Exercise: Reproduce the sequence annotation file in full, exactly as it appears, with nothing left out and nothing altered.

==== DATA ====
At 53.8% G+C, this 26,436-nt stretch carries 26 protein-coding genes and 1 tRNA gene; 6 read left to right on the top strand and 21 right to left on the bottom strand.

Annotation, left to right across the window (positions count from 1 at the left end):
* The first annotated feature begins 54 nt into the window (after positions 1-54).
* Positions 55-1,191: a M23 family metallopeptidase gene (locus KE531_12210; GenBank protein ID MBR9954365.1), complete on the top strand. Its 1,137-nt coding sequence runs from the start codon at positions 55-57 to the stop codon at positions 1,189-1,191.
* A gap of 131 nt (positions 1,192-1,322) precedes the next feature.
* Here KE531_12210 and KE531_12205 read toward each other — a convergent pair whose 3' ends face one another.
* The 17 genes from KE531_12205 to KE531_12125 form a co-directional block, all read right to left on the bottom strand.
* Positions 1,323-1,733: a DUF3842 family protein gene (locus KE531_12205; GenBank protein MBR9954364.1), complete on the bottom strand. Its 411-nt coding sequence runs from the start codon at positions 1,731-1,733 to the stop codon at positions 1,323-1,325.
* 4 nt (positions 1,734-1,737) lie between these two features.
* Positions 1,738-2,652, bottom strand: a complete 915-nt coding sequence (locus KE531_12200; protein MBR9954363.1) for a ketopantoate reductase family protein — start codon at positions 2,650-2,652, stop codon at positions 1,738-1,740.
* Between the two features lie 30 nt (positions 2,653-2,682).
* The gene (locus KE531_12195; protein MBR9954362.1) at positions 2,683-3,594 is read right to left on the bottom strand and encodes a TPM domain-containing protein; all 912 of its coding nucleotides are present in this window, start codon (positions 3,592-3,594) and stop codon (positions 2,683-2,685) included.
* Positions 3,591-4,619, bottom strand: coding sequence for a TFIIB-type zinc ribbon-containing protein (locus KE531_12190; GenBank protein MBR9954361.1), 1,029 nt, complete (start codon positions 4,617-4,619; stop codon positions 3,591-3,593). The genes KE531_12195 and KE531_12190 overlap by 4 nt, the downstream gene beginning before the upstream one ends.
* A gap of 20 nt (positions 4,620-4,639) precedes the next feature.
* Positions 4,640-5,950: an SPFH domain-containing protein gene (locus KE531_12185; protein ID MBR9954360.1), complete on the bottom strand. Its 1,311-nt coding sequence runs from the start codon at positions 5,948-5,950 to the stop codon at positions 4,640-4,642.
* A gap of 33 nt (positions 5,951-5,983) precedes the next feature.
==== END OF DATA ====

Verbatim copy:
At 53.8% G+C, this 26,436-nt stretch carries 26 protein-coding genes and 1 tRNA gene; 6 read left to right on the top strand and 21 right to left on the bottom strand.

Annotation, left to right across the window (positions count from 1 at the left end):
* The first annotated feature begins 54 nt into the window (after positions 1-54).
* Positions 55-1,191: a M23 family metallopeptidase gene (locus KE531_12210; GenBank protein ID MBR9954365.1), complete on the top strand. Its 1,137-nt coding sequence runs from the start codon at positions 55-57 to the stop codon at positions 1,189-1,191.
* A gap of 131 nt (positions 1,192-1,322) precedes the next feature.
* Here KE531_12210 and KE531_12205 read toward each other — a convergent pair whose 3' ends face one another.
* The 17 genes from KE531_12205 to KE531_12125 form a co-directional block, all read right to left on the bottom strand.
* Positions 1,323-1,733: a DUF3842 family protein gene (locus KE531_12205; GenBank protein MBR9954364.1), complete on the bottom strand. Its 411-nt coding sequence runs from the start codon at positions 1,731-1,733 to the stop codon at positions 1,323-1,325.
* 4 nt (positions 1,734-1,737) lie between these two features.
* Positions 1,738-2,652, bottom strand: a complete 915-nt coding sequence (locus KE531_12200; protein MBR9954363.1) for a ketopantoate reductase family protein — start codon at positions 2,650-2,652, stop codon at positions 1,738-1,740.
* Between the two features lie 30 nt (positions 2,653-2,682).
* The gene (locus KE531_12195; protein MBR9954362.1) at positions 2,683-3,594 is read right to left on the bottom strand and encodes a TPM domain-containing protein; all 912 of its coding nucleotides are present in this window, start codon (positions 3,592-3,594) and stop codon (positions 2,683-2,685) included.
* Positions 3,591-4,619, bottom strand: coding sequence for a TFIIB-type zinc ribbon-containing protein (locus KE531_12190; GenBank protein MBR9954361.1), 1,029 nt, complete (start codon positions 4,617-4,619; stop codon positions 3,591-3,593). The genes KE531_12195 and KE531_12190 overlap by 4 nt, the downstream gene beginning before the upstream one ends.
* A gap of 20 nt (positions 4,620-4,639) precedes the next feature.
* Positions 4,640-5,950: an SPFH domain-containing protein gene (locus KE531_12185; protein ID MBR9954360.1), complete on the bottom strand. Its 1,311-nt coding sequence runs from the start codon at positions 5,948-5,950 to the stop codon at positions 4,640-4,642.
* A gap of 33 nt (positions 5,951-5,983) precedes the next feature.